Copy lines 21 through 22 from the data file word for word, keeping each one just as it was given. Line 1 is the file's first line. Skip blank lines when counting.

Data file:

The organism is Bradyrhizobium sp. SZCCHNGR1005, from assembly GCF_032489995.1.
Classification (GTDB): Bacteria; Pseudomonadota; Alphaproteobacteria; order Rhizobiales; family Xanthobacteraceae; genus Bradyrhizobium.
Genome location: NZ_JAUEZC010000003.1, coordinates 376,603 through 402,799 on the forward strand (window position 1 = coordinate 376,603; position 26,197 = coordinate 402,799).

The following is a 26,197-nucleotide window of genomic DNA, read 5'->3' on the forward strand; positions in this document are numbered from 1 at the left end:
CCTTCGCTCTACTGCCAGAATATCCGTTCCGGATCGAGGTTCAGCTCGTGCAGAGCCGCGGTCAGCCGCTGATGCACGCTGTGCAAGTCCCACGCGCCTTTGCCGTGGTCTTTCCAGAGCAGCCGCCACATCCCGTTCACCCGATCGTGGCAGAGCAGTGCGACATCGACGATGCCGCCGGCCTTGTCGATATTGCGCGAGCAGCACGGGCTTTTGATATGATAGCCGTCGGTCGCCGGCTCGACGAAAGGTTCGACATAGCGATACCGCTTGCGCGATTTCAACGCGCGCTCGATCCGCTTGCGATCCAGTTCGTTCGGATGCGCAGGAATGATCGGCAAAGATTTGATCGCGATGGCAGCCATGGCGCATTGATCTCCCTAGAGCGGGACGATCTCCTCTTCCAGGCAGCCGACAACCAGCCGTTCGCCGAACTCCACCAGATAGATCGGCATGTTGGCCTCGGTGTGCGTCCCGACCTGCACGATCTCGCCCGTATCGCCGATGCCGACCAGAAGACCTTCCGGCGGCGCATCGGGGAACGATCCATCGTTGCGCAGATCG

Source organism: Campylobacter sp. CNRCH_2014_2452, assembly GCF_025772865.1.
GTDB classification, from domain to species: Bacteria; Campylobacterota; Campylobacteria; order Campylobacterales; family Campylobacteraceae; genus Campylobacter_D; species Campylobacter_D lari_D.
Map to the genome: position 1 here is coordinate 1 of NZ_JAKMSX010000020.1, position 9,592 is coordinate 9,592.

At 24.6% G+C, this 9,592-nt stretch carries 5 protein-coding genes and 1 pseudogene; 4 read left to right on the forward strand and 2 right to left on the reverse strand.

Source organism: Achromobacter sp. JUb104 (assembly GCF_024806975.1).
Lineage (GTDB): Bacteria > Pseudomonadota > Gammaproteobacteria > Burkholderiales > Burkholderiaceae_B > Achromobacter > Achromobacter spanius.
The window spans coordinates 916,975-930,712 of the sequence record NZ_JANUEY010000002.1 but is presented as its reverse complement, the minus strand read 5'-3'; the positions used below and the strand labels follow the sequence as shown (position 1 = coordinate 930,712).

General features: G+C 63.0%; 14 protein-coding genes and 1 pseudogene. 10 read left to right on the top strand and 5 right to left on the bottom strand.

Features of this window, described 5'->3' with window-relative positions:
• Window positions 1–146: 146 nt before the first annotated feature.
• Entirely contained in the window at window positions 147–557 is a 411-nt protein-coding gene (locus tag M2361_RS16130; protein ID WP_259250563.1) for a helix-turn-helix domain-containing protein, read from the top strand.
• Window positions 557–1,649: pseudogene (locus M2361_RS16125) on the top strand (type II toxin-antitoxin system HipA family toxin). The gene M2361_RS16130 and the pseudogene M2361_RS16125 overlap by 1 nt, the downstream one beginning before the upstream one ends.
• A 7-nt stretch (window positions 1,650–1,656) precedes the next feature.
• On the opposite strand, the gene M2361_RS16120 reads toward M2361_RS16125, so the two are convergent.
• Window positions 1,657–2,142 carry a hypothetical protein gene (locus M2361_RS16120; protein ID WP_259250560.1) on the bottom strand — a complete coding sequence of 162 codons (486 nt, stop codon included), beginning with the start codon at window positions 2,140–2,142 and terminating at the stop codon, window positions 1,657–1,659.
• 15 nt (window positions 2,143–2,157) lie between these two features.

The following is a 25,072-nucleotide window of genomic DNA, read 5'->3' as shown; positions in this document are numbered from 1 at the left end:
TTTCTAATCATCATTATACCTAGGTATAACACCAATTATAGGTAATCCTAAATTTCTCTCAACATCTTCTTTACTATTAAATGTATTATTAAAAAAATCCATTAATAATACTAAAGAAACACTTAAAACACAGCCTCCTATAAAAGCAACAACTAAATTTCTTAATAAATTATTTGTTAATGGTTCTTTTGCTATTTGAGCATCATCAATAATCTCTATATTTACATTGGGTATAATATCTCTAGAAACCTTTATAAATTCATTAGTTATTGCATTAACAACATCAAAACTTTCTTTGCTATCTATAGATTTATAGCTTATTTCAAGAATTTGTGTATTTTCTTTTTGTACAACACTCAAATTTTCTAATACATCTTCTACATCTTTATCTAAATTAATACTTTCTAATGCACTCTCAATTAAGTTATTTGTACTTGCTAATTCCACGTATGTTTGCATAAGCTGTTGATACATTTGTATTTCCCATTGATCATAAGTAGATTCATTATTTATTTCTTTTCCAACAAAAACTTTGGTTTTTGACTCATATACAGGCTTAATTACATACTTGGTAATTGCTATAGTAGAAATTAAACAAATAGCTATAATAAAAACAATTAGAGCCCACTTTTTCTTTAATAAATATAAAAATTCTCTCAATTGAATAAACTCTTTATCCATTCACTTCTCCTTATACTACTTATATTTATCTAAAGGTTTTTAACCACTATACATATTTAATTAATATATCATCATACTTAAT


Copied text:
• 15 nt (window positions 2,143–2,157) lie between these two features.

The following is a 25,072-nucleotide window of genomic DNA, read 5'->3' as shown; positions in this document are numbered from 1 at the left end: